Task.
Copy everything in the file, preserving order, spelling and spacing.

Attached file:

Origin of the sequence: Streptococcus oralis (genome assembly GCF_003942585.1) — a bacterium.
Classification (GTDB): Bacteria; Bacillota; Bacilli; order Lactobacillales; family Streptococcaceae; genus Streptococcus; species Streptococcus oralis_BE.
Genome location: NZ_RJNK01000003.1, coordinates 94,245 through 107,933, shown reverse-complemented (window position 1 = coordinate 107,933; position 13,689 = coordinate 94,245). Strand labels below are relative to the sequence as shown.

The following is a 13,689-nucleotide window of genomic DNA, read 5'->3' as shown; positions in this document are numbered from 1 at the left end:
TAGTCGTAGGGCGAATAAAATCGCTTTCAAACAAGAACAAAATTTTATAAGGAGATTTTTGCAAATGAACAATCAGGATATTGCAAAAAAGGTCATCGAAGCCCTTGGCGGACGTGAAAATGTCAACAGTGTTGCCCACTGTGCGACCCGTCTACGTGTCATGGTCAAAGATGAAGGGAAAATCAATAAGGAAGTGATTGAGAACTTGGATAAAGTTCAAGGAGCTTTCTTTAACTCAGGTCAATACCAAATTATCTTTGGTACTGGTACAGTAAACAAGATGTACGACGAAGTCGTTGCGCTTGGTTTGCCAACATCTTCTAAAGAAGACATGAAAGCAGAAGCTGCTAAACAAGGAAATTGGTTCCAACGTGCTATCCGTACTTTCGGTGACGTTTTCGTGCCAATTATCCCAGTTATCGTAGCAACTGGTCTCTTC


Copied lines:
Origin of the sequence: Streptococcus oralis (genome assembly GCF_003942585.1) — a bacterium.
Classification (GTDB): Bacteria; Bacillota; Bacilli; order Lactobacillales; family Streptococcaceae; genus Streptococcus; species Streptococcus oralis_BE.
Genome location: NZ_RJNK01000003.1, coordinates 94,245 through 107,933, shown reverse-complemented (window position 1 = coordinate 107,933; position 13,689 = coordinate 94,245). Strand labels below are relative to the sequence as shown.

The following is a 13,689-nucleotide window of genomic DNA, read 5'->3' as shown; positions in this document are numbered from 1 at the left end:
TAGTCGTAGGGCGAATAAAATCGCTTTCAAACAAGAACAAAATTTTATAAGGAGATTTTTGCAAATGAACAATCAGGATATTGCAAAAAAGGTCATCGAAGCCCTTGGCGGACGTGAAAATGTCAACAGTGTTGCCCACTGTGCGACCCGTCTACGTGTCATGGTCAAAGATGAAGGGAAAATCAATAAGGAAGTGATTGAGAACTTGGATAAAGTTCAAGGAGCTTTCTTTAACTCAGGTCAATACCAAATTATCTTTGGTACTGGTACAGTAAACAAGATGTACGACGAAGTCGTTGCGCTTGGTTTGCCAACATCTTCTAAAGAAGACATGAAAGCAGAAGCTGCTAAACAAGGAAATTGGTTCCAACGTGCTATCCGTACTTTCGGTGACGTTTTCGTGCCAATTATCCCAGTTATCGTAGCAACTGGTCTCTTC